What GDPR Means For Your Business
The General Data Protection Regulation‘s (GDPR) requirements aren’t geographically limited to Europe. The European Union’s (EU) new consumer protection standard, slated to take effect May 25, 2018, is set to regulate current privacy data laws throughout Europe. While some on this side of the Atlantic may dismiss the stringent regulation at first glance, the implications for businesses around the world, especially those marketing to EU dual citizens, wittingly or unwittingly, are far reaching.
What Is GDPR?
The overarching goal of GDPR is to protect people’s personal data. According to Marketing Profs, the GDPR’s goals include standardizing laws, increasing security, increasing accountability and protecting rights. Businesses will be required to be transparent with their customers and their personal data.
Who Does GDPR Affect?
Compliance is based on the EU residency of the individual, not the location of the company that collects or processes the data. In theory, an American company collecting or processing the data of an EU citizen living in the U.S. is subject, because that individual could return to the EU and qualify for the law’s protections.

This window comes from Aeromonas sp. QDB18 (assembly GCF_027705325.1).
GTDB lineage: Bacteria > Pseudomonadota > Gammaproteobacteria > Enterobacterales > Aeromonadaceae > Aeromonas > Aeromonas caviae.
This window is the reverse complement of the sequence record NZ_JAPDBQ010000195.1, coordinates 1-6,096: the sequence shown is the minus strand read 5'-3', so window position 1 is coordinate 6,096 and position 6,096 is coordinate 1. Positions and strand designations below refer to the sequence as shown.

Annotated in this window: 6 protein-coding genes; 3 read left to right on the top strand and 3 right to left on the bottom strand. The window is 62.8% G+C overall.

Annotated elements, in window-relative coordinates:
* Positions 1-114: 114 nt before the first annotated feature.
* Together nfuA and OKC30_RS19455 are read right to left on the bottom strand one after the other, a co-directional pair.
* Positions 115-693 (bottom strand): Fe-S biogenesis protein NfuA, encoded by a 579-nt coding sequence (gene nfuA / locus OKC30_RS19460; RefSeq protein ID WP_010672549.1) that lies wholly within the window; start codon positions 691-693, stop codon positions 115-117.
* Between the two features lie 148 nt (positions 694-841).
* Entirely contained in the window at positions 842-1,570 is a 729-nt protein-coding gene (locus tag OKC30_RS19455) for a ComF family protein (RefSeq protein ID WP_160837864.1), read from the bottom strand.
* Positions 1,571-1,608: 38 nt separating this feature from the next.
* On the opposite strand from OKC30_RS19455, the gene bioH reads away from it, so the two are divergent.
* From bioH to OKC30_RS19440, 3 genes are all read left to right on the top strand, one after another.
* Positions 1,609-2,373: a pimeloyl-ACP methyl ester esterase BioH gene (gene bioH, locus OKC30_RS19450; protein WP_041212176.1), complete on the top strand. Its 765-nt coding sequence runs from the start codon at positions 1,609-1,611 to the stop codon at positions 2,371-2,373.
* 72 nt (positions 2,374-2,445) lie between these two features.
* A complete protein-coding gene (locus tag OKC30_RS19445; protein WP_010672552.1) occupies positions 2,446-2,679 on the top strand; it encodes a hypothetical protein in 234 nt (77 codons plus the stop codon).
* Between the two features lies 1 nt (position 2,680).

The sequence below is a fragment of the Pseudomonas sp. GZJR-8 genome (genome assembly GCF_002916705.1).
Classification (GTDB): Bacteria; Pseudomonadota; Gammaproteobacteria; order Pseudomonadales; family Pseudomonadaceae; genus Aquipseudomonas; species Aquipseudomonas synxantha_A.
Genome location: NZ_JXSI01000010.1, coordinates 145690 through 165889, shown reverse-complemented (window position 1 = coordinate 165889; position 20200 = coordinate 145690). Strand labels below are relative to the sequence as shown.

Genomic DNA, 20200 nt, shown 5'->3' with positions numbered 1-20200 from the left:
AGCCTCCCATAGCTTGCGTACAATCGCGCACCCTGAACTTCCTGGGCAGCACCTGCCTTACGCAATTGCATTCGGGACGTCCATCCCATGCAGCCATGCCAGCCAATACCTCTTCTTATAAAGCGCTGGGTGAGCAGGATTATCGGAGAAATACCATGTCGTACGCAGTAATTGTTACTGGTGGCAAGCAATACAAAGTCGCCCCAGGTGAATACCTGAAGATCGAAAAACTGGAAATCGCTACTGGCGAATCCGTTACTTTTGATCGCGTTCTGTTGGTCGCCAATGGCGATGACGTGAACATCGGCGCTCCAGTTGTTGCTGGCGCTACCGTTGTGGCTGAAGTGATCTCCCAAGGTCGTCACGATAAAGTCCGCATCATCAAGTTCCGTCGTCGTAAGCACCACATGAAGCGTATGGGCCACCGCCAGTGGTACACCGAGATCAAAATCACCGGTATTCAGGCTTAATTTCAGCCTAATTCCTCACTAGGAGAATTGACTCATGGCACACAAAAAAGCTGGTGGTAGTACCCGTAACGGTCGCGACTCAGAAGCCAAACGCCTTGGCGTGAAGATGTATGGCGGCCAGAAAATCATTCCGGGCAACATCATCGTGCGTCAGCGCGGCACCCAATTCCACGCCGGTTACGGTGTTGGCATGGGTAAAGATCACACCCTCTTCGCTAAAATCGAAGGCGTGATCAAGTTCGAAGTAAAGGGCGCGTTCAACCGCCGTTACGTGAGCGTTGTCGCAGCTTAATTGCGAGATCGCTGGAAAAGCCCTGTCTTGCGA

Targeted Web-Based Marketing
Would an EU-based user who came across an American website automatically protected by the GDPR? According to Forbes, generic marketing doesn’t count. The website in question would have to target a specific subject in an EU country. For example, a European user who finds an English-language webpage written for U.S. consumers or B2B customers would not be covered under the GDPR.
According to Business2Community, with a nearly 3,800 percent ROI, email marketing is simply too valuable of a tool to ignore. For years, offering gated content and upgrades was the best way to grow email lists. Visitors would enter their email address and download the content and another ead was generated for future marketing emails. Now, the legality of that tried-and-true tactic may be in doubt. Under the GDPR, businesses must provide an email opt-out option while collecting a users information in order to remain compliant.
Not abiding by the GDPR’s rules will cost companies big time. According to CNBC and DMN, companies in breach of GDPR laws could possibly be fined up to four percent of global revenues. For example, Facebook could be liable for up to $1.6 billion for one violation!
This notice is for informational purposes only and not for the purpose of providing legal advice, and may not be relied upon as such.